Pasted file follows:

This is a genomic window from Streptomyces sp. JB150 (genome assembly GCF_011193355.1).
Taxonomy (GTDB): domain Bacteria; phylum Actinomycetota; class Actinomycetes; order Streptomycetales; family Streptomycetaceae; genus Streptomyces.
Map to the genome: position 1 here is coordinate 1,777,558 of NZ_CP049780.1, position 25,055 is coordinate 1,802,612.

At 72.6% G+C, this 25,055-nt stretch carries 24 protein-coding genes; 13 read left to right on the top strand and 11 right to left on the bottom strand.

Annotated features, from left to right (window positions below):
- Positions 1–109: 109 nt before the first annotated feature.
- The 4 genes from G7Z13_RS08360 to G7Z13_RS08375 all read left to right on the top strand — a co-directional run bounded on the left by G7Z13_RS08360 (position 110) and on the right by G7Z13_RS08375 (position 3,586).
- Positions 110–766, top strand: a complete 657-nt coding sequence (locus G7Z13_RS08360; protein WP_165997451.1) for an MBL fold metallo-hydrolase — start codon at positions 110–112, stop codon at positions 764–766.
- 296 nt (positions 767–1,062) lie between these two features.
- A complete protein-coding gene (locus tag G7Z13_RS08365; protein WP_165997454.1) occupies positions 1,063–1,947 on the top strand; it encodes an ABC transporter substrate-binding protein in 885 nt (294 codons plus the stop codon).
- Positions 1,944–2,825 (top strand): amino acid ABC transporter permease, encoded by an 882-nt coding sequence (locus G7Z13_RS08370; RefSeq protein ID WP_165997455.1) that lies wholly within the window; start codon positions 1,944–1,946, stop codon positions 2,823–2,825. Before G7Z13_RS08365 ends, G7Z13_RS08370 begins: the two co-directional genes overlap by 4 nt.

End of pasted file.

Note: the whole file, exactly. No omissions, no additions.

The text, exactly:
This is a genomic window from Streptomyces sp. JB150 (genome assembly GCF_011193355.1).
Taxonomy (GTDB): domain Bacteria; phylum Actinomycetota; class Actinomycetes; order Streptomycetales; family Streptomycetaceae; genus Streptomyces.
Map to the genome: position 1 here is coordinate 1,777,558 of NZ_CP049780.1, position 25,055 is coordinate 1,802,612.

At 72.6% G+C, this 25,055-nt stretch carries 24 protein-coding genes; 13 read left to right on the top strand and 11 right to left on the bottom strand.

Annotated features, from left to right (window positions below):
- Positions 1–109: 109 nt before the first annotated feature.
- The 4 genes from G7Z13_RS08360 to G7Z13_RS08375 all read left to right on the top strand — a co-directional run bounded on the left by G7Z13_RS08360 (position 110) and on the right by G7Z13_RS08375 (position 3,586).
- Positions 110–766, top strand: a complete 657-nt coding sequence (locus G7Z13_RS08360; protein WP_165997451.1) for an MBL fold metallo-hydrolase — start codon at positions 110–112, stop codon at positions 764–766.
- 296 nt (positions 767–1,062) lie between these two features.
- A complete protein-coding gene (locus tag G7Z13_RS08365; protein WP_165997454.1) occupies positions 1,063–1,947 on the top strand; it encodes an ABC transporter substrate-binding protein in 885 nt (294 codons plus the stop codon).
- Positions 1,944–2,825 (top strand): amino acid ABC transporter permease, encoded by an 882-nt coding sequence (locus G7Z13_RS08370; RefSeq protein ID WP_165997455.1) that lies wholly within the window; start codon positions 1,944–1,946, stop codon positions 2,823–2,825. Before G7Z13_RS08365 ends, G7Z13_RS08370 begins: the two co-directional genes overlap by 4 nt.